Allocation of marks:
Critical analysis: 8%;
Research project: 20%;
Written paper: 72% (6% per question)
Critical analysis: A report, of not more than 2,000 words, on the chosen paper must be handed in by 2.30pm on 23 Jan 2015 (the second Friday in
the Lent Term). Failure to hand your report in on time may lead to deduction of marks.
Research projects: See previous pages for details. Each student must submit a write-up on their research project, no longer than 5,000 words, written in the style of a scientific paper. Reports must be handed in by 2.30pm on 24 April 2015 (the first Friday of the Easter term). Failure to hand your report in on time may lead to deduction of marks.
Project Seminars: You will be expected to give a 10 minute oral presentation on your project during the Easter term. This will count for 15% of the project mark (3% of the total exam). Your project will be judged on the report and the seminar and the viva, if any. Roughly equal weight will be given to the Introduction, Results and Discussion. You will not be penalised if, for reasons beyond your control, the project fails to produce clear results. The examiners also take note of your supervisor's opinion of your performance.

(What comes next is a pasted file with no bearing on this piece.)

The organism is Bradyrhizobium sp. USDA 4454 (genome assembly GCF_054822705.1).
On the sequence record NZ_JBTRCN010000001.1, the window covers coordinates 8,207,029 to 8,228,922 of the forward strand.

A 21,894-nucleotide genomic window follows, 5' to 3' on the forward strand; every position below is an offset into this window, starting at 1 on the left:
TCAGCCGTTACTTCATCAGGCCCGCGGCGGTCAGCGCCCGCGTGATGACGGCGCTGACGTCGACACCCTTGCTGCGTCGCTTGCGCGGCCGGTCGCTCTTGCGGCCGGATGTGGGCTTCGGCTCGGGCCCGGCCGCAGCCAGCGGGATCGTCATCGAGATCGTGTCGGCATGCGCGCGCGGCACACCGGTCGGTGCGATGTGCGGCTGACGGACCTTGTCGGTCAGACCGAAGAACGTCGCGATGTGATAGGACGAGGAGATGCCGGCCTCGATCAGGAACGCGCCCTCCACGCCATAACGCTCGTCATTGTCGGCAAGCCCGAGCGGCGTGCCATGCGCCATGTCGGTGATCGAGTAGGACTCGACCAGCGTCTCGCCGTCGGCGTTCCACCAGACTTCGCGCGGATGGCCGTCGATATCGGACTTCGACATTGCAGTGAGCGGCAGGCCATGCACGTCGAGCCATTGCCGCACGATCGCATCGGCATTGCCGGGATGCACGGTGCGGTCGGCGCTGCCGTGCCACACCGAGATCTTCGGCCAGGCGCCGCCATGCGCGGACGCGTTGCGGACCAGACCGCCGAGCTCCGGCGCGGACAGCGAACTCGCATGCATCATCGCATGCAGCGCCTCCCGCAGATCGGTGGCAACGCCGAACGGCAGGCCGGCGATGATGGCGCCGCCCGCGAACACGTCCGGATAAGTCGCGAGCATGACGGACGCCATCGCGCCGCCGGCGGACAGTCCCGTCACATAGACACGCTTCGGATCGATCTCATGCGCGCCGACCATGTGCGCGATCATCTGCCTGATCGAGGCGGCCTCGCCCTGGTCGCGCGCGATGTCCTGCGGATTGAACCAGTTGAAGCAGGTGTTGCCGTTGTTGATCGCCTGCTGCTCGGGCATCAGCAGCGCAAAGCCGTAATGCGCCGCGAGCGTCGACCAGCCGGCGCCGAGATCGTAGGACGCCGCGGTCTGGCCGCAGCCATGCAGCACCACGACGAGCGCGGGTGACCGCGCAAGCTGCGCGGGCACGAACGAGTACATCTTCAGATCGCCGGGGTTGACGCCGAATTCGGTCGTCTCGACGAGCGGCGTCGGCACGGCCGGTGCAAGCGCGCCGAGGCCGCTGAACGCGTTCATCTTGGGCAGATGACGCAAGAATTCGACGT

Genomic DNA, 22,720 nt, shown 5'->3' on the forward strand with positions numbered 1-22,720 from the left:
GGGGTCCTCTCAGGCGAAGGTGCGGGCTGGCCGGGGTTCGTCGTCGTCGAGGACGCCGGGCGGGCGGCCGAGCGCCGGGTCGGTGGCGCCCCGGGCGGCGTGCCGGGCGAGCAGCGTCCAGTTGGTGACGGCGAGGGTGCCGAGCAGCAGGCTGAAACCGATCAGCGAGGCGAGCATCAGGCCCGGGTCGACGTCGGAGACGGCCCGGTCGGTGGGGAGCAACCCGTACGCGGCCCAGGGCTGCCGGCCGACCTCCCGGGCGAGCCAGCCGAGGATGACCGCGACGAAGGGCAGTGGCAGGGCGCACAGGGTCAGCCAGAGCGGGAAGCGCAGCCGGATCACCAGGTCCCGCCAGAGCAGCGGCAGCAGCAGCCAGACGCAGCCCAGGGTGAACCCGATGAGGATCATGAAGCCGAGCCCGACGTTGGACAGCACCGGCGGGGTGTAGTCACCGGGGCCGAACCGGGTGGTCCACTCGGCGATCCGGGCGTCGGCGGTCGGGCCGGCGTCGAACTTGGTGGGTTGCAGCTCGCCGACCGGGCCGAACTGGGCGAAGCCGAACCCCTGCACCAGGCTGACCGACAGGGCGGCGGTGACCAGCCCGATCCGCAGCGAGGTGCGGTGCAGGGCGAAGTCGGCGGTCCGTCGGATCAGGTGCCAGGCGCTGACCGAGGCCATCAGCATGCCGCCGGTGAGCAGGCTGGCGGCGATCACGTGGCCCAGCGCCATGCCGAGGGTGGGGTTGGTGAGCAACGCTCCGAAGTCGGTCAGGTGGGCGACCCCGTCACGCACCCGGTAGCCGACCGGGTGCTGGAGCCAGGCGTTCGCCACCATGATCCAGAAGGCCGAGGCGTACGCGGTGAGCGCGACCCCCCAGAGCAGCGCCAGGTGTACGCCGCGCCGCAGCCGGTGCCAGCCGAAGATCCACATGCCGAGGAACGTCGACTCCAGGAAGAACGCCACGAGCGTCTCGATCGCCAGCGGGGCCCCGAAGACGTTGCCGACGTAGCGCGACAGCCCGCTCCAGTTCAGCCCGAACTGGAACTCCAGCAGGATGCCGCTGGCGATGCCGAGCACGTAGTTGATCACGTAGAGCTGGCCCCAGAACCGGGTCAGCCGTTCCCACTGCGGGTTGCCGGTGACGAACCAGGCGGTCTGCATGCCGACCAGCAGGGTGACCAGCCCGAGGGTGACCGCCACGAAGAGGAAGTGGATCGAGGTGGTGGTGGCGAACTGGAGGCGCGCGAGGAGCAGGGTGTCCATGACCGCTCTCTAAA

Written examination: There will be four 3-hour written papers (shared with Part II PDN). The papers will be divided into sections corresponding to the lecture modules. The first two papers will contain questions from the 4 Michaelmas Term modules, and the second two papers will cover the 4 Lent Term modules. On each paper, you must answer three questions, which can be from any module, but you must not answer more than two questions from any one module. Papers from previous years will be available on the web site, and will be useful for providing you with practice essay topics, as the style of questions will be largely the same (The exam format was new in 2007/08: specimen papers were issued then.) However you should be aware that (i) as the modules may have been rearranged, some topics from previous years may not be relevant; (ii) there may also be some questions asking for discussions of experimental design, or for interdisciplinary essays.
Vivas: The examiners may wish to viva some or all students, on the subject of your project, including the relevant background in neuroscience.